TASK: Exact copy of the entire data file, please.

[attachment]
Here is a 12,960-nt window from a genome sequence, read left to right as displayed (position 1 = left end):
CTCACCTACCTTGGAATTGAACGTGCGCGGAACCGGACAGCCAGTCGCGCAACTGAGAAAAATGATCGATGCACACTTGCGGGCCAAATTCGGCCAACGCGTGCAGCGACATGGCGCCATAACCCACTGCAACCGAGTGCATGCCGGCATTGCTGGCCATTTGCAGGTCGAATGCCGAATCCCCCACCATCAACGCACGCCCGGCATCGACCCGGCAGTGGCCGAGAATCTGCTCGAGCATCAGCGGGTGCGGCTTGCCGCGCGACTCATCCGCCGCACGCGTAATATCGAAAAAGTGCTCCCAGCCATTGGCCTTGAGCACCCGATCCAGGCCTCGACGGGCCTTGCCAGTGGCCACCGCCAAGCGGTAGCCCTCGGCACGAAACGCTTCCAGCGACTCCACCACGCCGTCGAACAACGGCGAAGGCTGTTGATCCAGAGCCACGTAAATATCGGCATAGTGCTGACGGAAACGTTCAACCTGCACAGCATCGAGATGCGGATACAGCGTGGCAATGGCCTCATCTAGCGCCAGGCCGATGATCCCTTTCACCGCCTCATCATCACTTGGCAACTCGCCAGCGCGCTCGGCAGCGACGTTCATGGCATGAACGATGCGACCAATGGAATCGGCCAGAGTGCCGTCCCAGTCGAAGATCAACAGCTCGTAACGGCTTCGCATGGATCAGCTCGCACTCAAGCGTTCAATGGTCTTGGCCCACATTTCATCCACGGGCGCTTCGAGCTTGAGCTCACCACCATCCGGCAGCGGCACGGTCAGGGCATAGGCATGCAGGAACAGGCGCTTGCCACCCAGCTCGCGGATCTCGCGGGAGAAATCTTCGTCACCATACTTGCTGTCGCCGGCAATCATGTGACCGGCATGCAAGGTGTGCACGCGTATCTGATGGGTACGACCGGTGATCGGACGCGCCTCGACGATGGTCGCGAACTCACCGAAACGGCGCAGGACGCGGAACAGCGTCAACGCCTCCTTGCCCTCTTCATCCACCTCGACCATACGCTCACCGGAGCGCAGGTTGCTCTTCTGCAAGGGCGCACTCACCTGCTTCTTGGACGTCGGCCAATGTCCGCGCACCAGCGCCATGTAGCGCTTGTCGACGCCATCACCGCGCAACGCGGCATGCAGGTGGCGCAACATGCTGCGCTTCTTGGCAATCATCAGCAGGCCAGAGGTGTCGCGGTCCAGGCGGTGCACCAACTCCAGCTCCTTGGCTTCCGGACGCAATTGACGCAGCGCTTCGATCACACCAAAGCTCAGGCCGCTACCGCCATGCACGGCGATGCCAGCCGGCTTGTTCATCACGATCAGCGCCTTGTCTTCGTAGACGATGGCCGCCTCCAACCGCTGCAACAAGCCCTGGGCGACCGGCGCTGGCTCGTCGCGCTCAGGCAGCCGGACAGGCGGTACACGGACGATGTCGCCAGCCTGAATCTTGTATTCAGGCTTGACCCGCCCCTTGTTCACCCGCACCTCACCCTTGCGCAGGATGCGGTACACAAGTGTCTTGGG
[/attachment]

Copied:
Here is a 12,960-nt window from a genome sequence, read left to right as displayed (position 1 = left end):
CTCACCTACCTTGGAATTGAACGTGCGCGGAACCGGACAGCCAGTCGCGCAACTGAGAAAAATGATCGATGCACACTTGCGGGCCAAATTCGGCCAACGCGTGCAGCGACATGGCGCCATAACCCACTGCAACCGAGTGCATGCCGGCATTGCTGGCCATTTGCAGGTCGAATGCCGAATCCCCCACCATCAACGCACGCCCGGCATCGACCCGGCAGTGGCCGAGAATCTGCTCGAGCATCAGCGGGTGCGGCTTGCCGCGCGACTCATCCGCCGCACGCGTAATATCGAAAAAGTGCTCCCAGCCATTGGCCTTGAGCACCCGATCCAGGCCTCGACGGGCCTTGCCAGTGGCCACCGCCAAGCGGTAGCCCTCGGCACGAAACGCTTCCAGCGACTCCACCACGCCGTCGAACAACGGCGAAGGCTGTTGATCCAGAGCCACGTAAATATCGGCATAGTGCTGACGGAAACGTTCAACCTGCACAGCATCGAGATGCGGATACAGCGTGGCAATGGCCTCATCTAGCGCCAGGCCGATGATCCCTTTCACCGCCTCATCATCACTTGGCAACTCGCCAGCGCGCTCGGCAGCGACGTTCATGGCATGAACGATGCGACCAATGGAATCGGCCAGAGTGCCGTCCCAGTCGAAGATCAACAGCTCGTAACGGCTTCGCATGGATCAGCTCGCACTCAAGCGTTCAATGGTCTTGGCCCACATTTCATCCACGGGCGCTTCGAGCTTGAGCTCACCACCATCCGGCAGCGGCACGGTCAGGGCATAGGCATGCAGGAACAGGCGCTTGCCACCCAGCTCGCGGATCTCGCGGGAGAAATCTTCGTCACCATACTTGCTGTCGCCGGCAATCATGTGACCGGCATGCAAGGTGTGCACGCGTATCTGATGGGTACGACCGGTGATCGGACGCGCCTCGACGATGGTCGCGAACTCACCGAAACGGCGCAGGACGCGGAACAGCGTCAACGCCTCCTTGCCCTCTTCATCCACCTCGACCATACGCTCACCGGAGCGCAGGTTGCTCTTCTGCAAGGGCGCACTCACCTGCTTCTTGGACGTCGGCCAATGTCCGCGCACCAGCGCCATGTAGCGCTTGTCGACGCCATCACCGCGCAACGCGGCATGCAGGTGGCGCAACATGCTGCGCTTCTTGGCAATCATCAGCAGGCCAGAGGTGTCGCGGTCCAGGCGGTGCACCAACTCCAGCTCCTTGGCTTCCGGACGCAATTGACGCAGCGCTTCGATCACACCAAAGCTCAGGCCGCTACCGCCATGCACGGCGATGCCAGCCGGCTTGTTCATCACGATCAGCGCCTTGTCTTCGTAGACGATGGCCGCCTCCAACCGCTGCAACAAGCCCTGGGCGACCGGCGCTGGCTCGTCGCGCTCAGGCAGCCGGACAGGCGGTACACGGACGATGTCGCCAGCCTGAATCTTGTATTCAGGCTTGACCCGCCCCTTGTTCACCCGCACCTCACCCTTGCGCAGGATGCGGTACACAAGTGTCTTGGG